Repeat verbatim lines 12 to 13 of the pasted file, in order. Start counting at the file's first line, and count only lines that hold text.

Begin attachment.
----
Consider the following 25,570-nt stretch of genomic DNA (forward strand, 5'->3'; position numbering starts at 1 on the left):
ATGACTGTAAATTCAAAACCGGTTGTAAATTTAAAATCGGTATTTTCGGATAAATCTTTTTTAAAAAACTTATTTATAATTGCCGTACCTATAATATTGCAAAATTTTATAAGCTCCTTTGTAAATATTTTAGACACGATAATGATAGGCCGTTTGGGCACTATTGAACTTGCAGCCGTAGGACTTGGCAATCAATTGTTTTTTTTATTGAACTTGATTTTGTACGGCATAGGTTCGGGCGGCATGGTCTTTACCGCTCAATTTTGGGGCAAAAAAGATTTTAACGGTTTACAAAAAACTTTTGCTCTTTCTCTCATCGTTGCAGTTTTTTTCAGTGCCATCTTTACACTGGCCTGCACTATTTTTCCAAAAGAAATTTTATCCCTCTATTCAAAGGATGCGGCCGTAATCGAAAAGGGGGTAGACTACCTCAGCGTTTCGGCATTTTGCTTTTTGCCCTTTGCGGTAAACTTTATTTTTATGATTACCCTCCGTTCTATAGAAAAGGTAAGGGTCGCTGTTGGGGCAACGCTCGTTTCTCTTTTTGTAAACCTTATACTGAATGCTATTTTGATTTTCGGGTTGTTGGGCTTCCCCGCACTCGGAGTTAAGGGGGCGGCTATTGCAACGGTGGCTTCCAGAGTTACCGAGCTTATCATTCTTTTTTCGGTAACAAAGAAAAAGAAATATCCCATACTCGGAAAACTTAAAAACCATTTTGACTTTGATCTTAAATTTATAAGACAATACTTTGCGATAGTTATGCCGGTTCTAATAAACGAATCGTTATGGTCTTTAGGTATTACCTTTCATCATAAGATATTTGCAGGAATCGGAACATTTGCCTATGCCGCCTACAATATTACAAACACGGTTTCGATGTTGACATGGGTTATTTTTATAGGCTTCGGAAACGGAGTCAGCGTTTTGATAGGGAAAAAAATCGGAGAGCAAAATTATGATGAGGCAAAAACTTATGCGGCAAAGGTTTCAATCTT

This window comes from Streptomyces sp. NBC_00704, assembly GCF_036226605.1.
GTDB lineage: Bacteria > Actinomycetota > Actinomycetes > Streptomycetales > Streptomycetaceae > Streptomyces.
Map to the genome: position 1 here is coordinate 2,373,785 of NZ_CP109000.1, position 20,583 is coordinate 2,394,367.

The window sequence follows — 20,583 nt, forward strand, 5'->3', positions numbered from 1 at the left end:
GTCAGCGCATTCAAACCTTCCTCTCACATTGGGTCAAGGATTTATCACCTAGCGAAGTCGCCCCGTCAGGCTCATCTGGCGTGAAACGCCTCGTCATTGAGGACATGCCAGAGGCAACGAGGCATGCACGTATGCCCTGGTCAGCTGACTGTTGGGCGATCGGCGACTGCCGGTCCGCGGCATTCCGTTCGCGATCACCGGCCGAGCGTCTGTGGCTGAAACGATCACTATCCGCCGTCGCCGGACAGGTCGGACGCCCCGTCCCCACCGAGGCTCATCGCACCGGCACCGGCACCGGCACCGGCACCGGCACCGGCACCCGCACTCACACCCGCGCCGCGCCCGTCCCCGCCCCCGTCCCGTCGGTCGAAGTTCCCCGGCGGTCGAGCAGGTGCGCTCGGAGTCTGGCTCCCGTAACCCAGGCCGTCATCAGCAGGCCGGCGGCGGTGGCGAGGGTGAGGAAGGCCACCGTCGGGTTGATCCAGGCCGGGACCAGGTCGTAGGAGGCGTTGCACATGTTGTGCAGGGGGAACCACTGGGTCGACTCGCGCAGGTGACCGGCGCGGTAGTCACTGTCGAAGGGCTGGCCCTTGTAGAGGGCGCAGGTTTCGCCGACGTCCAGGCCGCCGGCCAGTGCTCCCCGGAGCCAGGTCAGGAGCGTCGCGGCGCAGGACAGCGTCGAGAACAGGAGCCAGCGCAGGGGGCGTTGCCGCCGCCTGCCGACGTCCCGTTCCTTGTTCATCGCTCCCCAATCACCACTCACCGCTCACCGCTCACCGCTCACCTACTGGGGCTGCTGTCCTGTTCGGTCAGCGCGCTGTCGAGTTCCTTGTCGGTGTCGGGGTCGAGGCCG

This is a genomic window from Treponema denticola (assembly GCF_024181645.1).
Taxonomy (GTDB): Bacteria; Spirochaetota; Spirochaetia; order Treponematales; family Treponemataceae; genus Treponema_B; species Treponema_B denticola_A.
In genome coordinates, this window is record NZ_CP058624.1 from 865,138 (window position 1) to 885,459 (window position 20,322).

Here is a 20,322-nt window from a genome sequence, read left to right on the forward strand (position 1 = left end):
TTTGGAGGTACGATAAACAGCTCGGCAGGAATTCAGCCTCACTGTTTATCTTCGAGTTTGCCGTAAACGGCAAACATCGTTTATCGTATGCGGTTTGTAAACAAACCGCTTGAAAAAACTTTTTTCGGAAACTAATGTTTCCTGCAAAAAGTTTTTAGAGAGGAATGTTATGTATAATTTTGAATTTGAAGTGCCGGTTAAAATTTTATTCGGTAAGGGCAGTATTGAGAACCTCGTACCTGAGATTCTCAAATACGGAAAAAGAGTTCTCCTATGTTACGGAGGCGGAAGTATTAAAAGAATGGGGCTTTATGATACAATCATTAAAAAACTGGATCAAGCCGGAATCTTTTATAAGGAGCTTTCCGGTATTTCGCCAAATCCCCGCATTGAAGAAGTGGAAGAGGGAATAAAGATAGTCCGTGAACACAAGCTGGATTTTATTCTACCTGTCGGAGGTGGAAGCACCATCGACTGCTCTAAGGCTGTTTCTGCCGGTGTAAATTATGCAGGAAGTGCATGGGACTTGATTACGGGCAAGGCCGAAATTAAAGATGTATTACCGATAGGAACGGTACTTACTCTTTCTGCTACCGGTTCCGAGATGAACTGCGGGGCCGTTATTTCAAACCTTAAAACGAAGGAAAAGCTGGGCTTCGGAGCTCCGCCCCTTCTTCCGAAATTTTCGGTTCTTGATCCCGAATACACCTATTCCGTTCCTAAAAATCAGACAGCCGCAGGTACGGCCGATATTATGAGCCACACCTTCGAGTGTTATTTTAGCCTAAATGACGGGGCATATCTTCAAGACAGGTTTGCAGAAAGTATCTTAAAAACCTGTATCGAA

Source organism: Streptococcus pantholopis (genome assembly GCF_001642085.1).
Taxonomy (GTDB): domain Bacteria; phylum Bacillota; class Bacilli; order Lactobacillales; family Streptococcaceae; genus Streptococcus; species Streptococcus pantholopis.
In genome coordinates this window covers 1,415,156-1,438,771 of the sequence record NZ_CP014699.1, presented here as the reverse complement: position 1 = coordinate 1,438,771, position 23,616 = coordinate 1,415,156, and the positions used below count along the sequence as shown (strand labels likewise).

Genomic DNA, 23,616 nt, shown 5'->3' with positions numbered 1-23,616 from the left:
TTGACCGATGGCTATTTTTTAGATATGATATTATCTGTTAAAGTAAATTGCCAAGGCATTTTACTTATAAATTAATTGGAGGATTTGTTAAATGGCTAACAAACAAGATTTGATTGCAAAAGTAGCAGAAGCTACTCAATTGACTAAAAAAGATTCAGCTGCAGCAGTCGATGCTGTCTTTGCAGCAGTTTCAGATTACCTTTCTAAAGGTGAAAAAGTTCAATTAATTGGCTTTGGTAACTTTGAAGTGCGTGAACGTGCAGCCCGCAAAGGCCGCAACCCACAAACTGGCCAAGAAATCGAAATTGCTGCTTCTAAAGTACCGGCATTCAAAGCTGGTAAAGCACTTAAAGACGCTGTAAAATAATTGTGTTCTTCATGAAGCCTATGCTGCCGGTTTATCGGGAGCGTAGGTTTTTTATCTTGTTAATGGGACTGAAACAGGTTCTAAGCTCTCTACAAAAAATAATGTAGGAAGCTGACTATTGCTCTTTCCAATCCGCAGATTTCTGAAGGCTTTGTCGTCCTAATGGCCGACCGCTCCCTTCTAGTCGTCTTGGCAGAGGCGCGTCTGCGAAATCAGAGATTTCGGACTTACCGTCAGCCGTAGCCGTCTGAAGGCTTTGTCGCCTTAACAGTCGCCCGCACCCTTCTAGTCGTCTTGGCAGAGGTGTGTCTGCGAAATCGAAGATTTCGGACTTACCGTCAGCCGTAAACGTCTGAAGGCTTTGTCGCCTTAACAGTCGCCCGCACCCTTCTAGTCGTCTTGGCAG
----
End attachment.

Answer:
TTTGGAGGTACGATAAACAGCTCGGCAGGAATTCAGCCTCACTGTTTATCTTCGAGTTTGCCGTAAACGGCAAACATCGTTTATCGTATGCGGTTTGTAAACAAACCGCTTGAAAAAACTTTTTTCGGAAACTAATGTTTCCTGCAAAAAGTTTTTAGAGAGGAATGTTATGTATAATTTTGAATTTGAAGTGCCGGTTAAAATTTTATTCGGTAAGGGCAGTATTGAGAACCTCGTACCTGAGATTCTCAAATACGGAAAAAGAGTTCTCCTATGTTACGGAGGCGGAAGTATTAAAAGAATGGGGCTTTATGATACAATCATTAAAAAACTGGATCAAGCCGGAATCTTTTATAAGGAGCTTTCCGGTATTTCGCCAAATCCCCGCATTGAAGAAGTGGAAGAGGGAATAAAGATAGTCCGTGAACACAAGCTGGATTTTATTCTACCTGTCGGAGGTGGAAGCACCATCGACTGCTCTAAGGCTGTTTCTGCCGGTGTAAATTATGCAGGAAGTGCATGGGACTTGATTACGGGCAAGGCCGAAATTAAAGATGTATTACCGATAGGAACGGTACTTACTCTTTCTGCTACCGGTTCCGAGATGAACTGCGGGGCCGTTATTTCAAACCTTAAAACGAAGGAAAAGCTGGGCTTCGGAGCTCCGCCCCTTCTTCCGAAATTTTCGGTTCTTGATCCCGAATACACCTATTCCGTTCCTAAAAATCAGACAGCCGCAGGTACGGCCGATATTATGAGCCACACCTTCGAGTGTTATTTTAGCCTAAATGACGGGGCATATCTTCAAGACAGGTTTGCAGAAAGTATCTTAAAAACCTGTATCGAA

Source organism: Streptococcus pantholopis (genome assembly GCF_001642085.1).